Wouldn’t be the first time.

Sunday, February 6, 2011


Nothing says love like going behind your wife’s back. Trust me. I speak with authority on this topic. If you can go behind her back with solid faith that it won’t all blow up in your face . . . that’s love, baby!

In 2006 Kristin went out of town for a couple of weeks. Something about visiting her parents in Las Vegas. I don’t know. I wasn’t really listening. All I know was she was gone and she wasn’t back for dinner. Nor the next dinner. I kept cooking and putting it on the table, and eventually she was there to enjoy it. She said, “Thanks!” and told me about her trip.

I was smart enough not to say, “Oh, were you gone?”

Walking into the garage for the first time since her return, Kristin was startled to see a motorcycle. I had one when our matrimonial union was sanctified by good ol’ Reverend Scotty of the First United Methodist Church of Campbell (he who soon after left town with a new wife of his own) and Kristin and I had spent a goodly amount of time on it. Even made it to Canada in 1986, where I learned I could no longer apply for Conscientious Objector status.

We’d sold the bike, however, in the mid-90s. It was no longer practical with three small children needing constant chauffeur service. I was willing to take them on the bike but their feet didn’t reach the back footrests and their tiny heads just banged around inside the large helmet.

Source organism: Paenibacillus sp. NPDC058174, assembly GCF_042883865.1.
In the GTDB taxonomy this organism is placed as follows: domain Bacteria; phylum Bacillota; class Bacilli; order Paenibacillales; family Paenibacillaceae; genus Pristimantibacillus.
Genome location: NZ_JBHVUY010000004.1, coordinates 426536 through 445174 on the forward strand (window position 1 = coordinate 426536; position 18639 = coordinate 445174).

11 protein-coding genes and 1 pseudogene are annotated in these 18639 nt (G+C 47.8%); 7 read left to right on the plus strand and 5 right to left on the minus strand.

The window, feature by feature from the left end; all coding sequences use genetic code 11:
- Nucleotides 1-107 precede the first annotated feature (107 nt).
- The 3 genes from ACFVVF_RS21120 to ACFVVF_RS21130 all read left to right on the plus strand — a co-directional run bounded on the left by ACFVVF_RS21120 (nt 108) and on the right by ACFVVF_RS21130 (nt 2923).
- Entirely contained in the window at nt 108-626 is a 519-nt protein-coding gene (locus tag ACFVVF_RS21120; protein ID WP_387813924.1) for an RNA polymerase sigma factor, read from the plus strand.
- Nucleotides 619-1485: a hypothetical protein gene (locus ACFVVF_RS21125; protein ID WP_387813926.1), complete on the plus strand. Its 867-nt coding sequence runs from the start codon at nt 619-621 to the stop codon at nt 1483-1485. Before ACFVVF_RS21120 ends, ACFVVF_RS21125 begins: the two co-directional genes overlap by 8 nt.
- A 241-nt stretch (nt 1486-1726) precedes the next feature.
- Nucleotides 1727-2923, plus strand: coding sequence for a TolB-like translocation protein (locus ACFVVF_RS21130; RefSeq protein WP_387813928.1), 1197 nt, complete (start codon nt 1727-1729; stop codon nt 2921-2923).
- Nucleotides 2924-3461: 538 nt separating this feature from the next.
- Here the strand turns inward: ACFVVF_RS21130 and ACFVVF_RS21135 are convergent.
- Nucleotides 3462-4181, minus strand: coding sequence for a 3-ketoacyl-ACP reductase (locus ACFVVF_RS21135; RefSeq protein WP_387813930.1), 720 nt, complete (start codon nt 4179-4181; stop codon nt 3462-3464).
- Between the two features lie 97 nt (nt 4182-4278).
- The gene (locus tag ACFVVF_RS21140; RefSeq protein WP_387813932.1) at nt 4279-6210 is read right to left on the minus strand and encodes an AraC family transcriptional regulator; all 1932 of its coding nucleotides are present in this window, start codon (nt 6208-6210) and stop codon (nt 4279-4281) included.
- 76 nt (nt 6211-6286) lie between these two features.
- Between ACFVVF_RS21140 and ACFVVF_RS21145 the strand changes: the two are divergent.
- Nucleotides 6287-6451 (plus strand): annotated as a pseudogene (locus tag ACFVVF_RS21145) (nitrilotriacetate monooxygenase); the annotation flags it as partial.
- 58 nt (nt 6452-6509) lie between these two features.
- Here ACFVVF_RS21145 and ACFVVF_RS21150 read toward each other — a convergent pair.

Now I had gone out and purchased a new one without any discussion with She Who Should Be Involved In All Major Decision-Making (she gave me that title to use for her, I didn’t make it up). Surprise! It could have ruined the mood of her homecoming, if only I wasn’t so clever in my surprise-making. There are many women, I am sure, who would browbeat their husbands if they brought home a motorcycle.

My wife is great. She said, “Let’s go for a ride!”

Of course, this was to be expected. She had dealt with other surprises over the past twenty-five years similarly. When I said, “Surprise! Let’s have Kyle’s six month picture taken in the same dress as his sisters when they were the same age,” Kristin went along with it. When I said, “Surprise! I hung up a dart board in the family room,” she just made sure to duck every time she entered the room.